Actress and comedienne, Jennifer Saunders, is one of a growing number of women keen to re-kindle their childhood passion for horse riding. Not someone content with half measures, Jennifer intends to train towards one day competing in the sport of eventing – an adrenaline-fuelled equestrian triathlon in which Britain has very real medal chances at this year’s London Olympic Games – and nor is she alone, it seems. Whilst many women returning to riding might be content to hack sedately around the leafy lanes and bridle-paths of rural Britain , British Eventing, the Governing body for the sport of Eventing in the UK , has seen a rise in the number of women who want to compete in this most challenging equestrian sport.
53 year old Jennifer Saunders, is currently making a documentary about her love of horses (two parts to air in August) and will follow British hopefuls such as Eventers Piggy French and Lauren Shannon.
Jennifer has admitted that she is keen to return to competitive riding and will attend the Mitsubishi Motors Grassroots Championships at Badminton Horse
Trials in Gloucestershire in May this year. Although she rode and competed as a child, and still rides regularly, Jennifer has never ridden very competitively.
In a society where age is often seen as a barrier to success, the sport of Eventing is proof that age, experience, horsemanship and teamwork are assets to be highly valued and that women of all ages: from schoolgirls, right through to grandmothers, can compete on equal terms with their male counterparts in a sport where every event is pro-am.
Proving that age is no barrier in this sport, one event rider hoping to compete in her sixth Olympic games is 50 year old Mary King. Born in 1961, just nine years after women first participated in Olympic Eventing at the 1952 Helsinki Games, Mary is likely to be one of the oldest competitors at London 2012 but would still have some way to go to catch-up with the oldest female Olympic athlete: Lorna Johnstone of Great Britain was 70 years old when she competed in individual dressage at the 1972 Games in Munich. She finished 12th and was the leading rider on the British team.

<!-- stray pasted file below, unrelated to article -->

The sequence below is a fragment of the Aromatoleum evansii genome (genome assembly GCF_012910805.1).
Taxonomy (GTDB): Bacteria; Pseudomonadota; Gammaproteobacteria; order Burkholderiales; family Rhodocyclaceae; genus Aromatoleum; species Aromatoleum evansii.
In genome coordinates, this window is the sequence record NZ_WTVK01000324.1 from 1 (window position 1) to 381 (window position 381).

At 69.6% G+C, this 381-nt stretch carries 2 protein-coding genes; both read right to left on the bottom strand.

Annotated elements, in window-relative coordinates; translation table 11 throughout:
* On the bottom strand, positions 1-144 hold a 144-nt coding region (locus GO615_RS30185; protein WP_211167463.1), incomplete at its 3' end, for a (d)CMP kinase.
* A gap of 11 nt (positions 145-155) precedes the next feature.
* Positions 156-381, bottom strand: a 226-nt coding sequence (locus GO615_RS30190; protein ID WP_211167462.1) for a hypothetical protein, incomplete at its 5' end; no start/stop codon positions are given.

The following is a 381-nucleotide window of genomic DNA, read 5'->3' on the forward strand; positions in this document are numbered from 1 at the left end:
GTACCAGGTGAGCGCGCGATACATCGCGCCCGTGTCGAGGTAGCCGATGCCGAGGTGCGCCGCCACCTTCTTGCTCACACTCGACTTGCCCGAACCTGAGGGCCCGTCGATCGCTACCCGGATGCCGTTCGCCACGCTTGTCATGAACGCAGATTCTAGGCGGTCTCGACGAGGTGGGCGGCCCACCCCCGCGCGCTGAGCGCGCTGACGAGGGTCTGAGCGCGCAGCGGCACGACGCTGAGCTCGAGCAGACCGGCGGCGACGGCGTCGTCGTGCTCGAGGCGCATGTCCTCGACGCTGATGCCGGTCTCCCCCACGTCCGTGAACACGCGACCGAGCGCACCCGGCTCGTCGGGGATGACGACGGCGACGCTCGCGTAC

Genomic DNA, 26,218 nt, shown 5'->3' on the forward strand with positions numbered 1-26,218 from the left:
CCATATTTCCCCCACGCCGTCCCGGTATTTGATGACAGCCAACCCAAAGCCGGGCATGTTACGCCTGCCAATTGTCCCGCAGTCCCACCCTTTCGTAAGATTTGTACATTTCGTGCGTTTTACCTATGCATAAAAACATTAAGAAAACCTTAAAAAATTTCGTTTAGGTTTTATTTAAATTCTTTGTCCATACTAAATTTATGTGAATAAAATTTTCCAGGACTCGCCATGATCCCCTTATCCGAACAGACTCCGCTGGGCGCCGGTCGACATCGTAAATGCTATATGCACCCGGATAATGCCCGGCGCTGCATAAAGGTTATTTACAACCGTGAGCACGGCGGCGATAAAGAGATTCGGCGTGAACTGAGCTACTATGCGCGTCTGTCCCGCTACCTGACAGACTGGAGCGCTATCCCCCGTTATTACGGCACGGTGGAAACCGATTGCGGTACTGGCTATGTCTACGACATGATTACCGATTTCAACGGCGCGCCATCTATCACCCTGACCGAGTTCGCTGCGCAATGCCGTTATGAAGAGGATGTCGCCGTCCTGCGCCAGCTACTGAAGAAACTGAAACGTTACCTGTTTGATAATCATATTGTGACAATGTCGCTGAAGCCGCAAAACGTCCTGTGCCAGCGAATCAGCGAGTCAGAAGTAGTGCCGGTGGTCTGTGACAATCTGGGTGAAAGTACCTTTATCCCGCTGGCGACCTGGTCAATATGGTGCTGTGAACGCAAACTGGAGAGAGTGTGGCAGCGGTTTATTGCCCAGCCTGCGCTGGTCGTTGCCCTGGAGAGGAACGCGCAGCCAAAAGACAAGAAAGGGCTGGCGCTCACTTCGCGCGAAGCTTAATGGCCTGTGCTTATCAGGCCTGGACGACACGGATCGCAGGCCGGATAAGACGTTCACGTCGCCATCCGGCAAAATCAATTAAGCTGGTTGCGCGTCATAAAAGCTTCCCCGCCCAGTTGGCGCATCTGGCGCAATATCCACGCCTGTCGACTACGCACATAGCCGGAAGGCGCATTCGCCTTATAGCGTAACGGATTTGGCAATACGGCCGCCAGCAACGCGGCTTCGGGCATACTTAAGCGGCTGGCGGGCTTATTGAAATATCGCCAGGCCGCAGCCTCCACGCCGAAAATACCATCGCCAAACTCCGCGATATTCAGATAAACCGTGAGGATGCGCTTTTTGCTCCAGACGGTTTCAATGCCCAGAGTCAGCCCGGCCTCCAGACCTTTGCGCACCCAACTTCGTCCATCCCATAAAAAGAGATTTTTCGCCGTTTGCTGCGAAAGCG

King’s daughter Emily has her sights set on the Rio Olympics in 2016 and it’s not completely inconceivable that mother and daughter could end up rivals in the race for a place on that Olympic team. Last year Mary and Emily made sporting history to be the first mother and daughter to compete for their country in the same sport in the same year .
Commenting on the increasing popularity of the sport of Eventing, British Eventing’s Chief Executive and International cross country course designer, Mike Etherington-Smith said: “Many women want to challenge the perception that growing older means you have to slow down; the sport of Eventing allows them to do just that. It also means that lots of younger women in the sport who are perhaps juggling their passion for Eventing with a full-time job or motherhood have some really positive role models. Female riders can continue their competitive career well into their 60’s and even their 70’s and that is an attractive prospect for many women.
“Horse riding can be a relaxing hobby or a challenging sport. Not only is it a way of keeping active but it is also a highly sociable pastime. Whichever way you view it, riding can be enjoyed by women of all ages and we have a mixture of women who are involved in the sport of Eventing: from a Corporate Financier with six children right through to television personalities like Jennifer Saunders.”
An equestrian triathlon, the sport of Eventing features three distinct phases throughout the competition: dressage, which illustrates the harmony and communication between horse and rider; cross-country riding, which requires speed, power and nerve; and jumping, which calls for precision, agility and impeccable technique. The combination tests every element of horsemanship, and offers the spectator plenty of excitement along the way.